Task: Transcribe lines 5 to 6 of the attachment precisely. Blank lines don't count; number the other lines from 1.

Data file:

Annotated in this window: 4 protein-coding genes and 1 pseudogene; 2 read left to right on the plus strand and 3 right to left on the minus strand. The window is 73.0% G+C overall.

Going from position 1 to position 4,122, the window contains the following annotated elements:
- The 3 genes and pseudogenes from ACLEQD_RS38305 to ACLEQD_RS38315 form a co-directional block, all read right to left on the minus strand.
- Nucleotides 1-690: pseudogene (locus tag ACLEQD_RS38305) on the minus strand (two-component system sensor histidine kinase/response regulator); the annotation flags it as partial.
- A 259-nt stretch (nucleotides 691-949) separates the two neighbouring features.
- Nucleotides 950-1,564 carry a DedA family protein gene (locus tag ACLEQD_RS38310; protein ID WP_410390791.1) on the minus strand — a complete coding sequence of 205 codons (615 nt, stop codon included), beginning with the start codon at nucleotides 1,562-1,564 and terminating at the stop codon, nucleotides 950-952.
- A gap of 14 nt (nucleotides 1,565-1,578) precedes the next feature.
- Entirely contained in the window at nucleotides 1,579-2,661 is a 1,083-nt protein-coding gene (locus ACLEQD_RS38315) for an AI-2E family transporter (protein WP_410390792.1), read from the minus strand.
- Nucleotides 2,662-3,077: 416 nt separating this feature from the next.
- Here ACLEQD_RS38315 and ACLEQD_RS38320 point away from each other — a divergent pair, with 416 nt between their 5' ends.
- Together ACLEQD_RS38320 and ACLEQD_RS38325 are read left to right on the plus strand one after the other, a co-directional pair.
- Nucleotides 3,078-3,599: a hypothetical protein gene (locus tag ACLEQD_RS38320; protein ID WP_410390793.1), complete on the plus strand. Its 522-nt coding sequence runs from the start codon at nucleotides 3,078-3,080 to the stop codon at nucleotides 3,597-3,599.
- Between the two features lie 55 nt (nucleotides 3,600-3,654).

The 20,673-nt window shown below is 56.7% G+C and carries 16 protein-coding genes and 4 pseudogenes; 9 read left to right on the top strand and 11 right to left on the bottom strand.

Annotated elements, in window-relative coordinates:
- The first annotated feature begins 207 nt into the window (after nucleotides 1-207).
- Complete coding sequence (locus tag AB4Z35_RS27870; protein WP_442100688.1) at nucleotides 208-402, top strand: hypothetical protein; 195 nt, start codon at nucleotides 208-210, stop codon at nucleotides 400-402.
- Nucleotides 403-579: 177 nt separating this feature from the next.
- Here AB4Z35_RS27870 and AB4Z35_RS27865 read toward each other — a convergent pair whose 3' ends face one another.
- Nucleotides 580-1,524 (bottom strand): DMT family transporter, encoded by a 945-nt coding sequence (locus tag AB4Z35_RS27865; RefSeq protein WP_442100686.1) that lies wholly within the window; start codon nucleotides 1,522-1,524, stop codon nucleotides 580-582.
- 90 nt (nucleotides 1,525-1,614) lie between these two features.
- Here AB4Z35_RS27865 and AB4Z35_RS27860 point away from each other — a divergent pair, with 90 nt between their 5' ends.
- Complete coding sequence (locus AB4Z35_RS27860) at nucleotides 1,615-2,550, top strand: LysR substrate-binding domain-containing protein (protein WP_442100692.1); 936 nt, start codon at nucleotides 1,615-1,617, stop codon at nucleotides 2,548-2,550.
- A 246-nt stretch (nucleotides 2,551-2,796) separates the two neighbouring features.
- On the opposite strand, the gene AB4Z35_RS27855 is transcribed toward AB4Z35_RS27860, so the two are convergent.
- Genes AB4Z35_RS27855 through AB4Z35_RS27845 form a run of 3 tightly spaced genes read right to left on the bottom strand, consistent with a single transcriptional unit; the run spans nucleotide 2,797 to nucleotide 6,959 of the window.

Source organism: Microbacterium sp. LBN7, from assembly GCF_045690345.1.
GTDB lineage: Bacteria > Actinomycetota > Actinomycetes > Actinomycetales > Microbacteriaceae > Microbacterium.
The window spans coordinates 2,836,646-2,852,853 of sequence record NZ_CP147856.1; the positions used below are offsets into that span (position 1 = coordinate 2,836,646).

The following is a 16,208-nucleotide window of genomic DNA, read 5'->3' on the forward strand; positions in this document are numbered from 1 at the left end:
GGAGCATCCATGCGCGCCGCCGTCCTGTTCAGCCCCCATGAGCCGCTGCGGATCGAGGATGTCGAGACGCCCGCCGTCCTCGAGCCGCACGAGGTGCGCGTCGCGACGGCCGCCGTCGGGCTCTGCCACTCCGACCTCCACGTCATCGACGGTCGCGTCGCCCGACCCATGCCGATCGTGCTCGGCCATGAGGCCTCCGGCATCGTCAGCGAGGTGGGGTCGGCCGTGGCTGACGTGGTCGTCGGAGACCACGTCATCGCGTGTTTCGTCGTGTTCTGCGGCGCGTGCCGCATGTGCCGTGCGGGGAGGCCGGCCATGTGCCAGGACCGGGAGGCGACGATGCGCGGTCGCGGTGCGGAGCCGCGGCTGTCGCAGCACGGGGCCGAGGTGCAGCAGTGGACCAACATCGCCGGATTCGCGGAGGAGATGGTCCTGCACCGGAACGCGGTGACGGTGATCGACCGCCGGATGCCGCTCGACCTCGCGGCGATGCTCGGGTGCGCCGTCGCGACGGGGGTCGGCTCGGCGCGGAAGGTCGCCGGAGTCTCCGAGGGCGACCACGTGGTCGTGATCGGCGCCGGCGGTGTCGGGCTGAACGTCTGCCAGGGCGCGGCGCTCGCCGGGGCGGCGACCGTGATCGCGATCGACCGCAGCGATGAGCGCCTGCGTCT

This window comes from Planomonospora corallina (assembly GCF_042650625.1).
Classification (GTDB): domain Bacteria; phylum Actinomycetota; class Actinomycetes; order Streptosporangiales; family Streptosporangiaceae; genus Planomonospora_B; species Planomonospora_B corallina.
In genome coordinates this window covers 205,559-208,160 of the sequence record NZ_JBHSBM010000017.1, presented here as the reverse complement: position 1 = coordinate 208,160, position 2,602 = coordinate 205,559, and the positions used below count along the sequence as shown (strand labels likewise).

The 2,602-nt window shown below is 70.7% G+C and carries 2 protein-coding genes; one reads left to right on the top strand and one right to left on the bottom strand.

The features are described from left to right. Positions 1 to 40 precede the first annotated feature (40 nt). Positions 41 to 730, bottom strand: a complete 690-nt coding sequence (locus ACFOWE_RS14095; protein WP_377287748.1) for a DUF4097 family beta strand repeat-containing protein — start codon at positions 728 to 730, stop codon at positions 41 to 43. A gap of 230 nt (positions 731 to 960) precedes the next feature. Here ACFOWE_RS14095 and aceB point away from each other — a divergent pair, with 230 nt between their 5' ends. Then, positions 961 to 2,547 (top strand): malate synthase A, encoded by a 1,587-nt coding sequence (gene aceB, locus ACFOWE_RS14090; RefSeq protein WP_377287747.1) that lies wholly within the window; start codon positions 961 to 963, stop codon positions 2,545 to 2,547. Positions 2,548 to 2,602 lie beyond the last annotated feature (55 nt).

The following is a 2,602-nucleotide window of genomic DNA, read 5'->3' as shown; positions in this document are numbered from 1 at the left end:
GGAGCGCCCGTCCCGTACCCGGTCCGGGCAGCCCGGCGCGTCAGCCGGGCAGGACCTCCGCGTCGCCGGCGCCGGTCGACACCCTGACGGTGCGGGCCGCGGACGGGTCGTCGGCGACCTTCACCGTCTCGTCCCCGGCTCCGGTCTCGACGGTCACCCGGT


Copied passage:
- A 259-nt stretch (nucleotides 691-949) separates the two neighbouring features.
- Nucleotides 950-1,564 carry a DedA family protein gene (locus tag ACLEQD_RS38310; protein ID WP_410390791.1) on the minus strand — a complete coding sequence of 205 codons (615 nt, stop codon included), beginning with the start codon at nucleotides 1,562-1,564 and terminating at the stop codon, nucleotides 950-952.